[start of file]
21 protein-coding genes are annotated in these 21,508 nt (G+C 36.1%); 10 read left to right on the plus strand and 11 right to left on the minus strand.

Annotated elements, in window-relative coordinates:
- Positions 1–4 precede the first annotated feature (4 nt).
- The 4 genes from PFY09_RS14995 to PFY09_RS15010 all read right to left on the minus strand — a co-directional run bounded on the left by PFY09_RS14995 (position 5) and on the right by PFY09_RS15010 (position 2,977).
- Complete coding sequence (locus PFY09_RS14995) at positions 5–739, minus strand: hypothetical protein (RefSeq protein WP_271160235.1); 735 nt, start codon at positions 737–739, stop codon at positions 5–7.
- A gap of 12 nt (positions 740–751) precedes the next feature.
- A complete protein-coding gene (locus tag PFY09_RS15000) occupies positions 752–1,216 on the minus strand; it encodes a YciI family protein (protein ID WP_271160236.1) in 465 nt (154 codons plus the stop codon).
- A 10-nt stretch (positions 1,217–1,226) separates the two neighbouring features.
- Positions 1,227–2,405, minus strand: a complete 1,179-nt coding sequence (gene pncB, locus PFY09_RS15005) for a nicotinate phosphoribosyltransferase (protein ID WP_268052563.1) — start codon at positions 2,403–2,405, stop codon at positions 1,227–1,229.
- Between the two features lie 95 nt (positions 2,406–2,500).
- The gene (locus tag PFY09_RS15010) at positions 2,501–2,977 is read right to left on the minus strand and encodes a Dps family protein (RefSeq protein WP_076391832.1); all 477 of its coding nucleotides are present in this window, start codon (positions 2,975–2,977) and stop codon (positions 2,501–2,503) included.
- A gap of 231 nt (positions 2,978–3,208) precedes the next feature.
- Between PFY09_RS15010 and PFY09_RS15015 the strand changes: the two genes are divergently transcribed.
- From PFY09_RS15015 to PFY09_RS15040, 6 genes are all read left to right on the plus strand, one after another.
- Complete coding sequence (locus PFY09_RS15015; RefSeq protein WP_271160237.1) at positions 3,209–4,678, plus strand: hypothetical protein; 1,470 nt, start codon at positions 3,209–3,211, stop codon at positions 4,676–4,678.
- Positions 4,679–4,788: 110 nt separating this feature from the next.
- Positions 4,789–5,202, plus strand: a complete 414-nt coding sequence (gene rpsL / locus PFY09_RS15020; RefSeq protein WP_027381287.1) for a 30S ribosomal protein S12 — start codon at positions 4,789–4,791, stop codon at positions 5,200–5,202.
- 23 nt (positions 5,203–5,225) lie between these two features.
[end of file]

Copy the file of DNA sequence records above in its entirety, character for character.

21 protein-coding genes are annotated in these 21,508 nt (G+C 36.1%); 10 read left to right on the plus strand and 11 right to left on the minus strand.

Annotated elements, in window-relative coordinates:
- Positions 1–4 precede the first annotated feature (4 nt).
- The 4 genes from PFY09_RS14995 to PFY09_RS15010 all read right to left on the minus strand — a co-directional run bounded on the left by PFY09_RS14995 (position 5) and on the right by PFY09_RS15010 (position 2,977).
- Complete coding sequence (locus PFY09_RS14995) at positions 5–739, minus strand: hypothetical protein (RefSeq protein WP_271160235.1); 735 nt, start codon at positions 737–739, stop codon at positions 5–7.
- A gap of 12 nt (positions 740–751) precedes the next feature.
- A complete protein-coding gene (locus tag PFY09_RS15000) occupies positions 752–1,216 on the minus strand; it encodes a YciI family protein (protein ID WP_271160236.1) in 465 nt (154 codons plus the stop codon).
- A 10-nt stretch (positions 1,217–1,226) separates the two neighbouring features.
- Positions 1,227–2,405, minus strand: a complete 1,179-nt coding sequence (gene pncB, locus PFY09_RS15005) for a nicotinate phosphoribosyltransferase (protein ID WP_268052563.1) — start codon at positions 2,403–2,405, stop codon at positions 1,227–1,229.
- Between the two features lie 95 nt (positions 2,406–2,500).
- The gene (locus tag PFY09_RS15010) at positions 2,501–2,977 is read right to left on the minus strand and encodes a Dps family protein (RefSeq protein WP_076391832.1); all 477 of its coding nucleotides are present in this window, start codon (positions 2,975–2,977) and stop codon (positions 2,501–2,503) included.
- A gap of 231 nt (positions 2,978–3,208) precedes the next feature.
- Between PFY09_RS15010 and PFY09_RS15015 the strand changes: the two genes are divergently transcribed.
- From PFY09_RS15015 to PFY09_RS15040, 6 genes are all read left to right on the plus strand, one after another.
- Complete coding sequence (locus PFY09_RS15015; RefSeq protein WP_271160237.1) at positions 3,209–4,678, plus strand: hypothetical protein; 1,470 nt, start codon at positions 3,209–3,211, stop codon at positions 4,676–4,678.
- Positions 4,679–4,788: 110 nt separating this feature from the next.
- Positions 4,789–5,202, plus strand: a complete 414-nt coding sequence (gene rpsL / locus PFY09_RS15020; RefSeq protein WP_027381287.1) for a 30S ribosomal protein S12 — start codon at positions 4,789–4,791, stop codon at positions 5,200–5,202.
- 23 nt (positions 5,203–5,225) lie between these two features.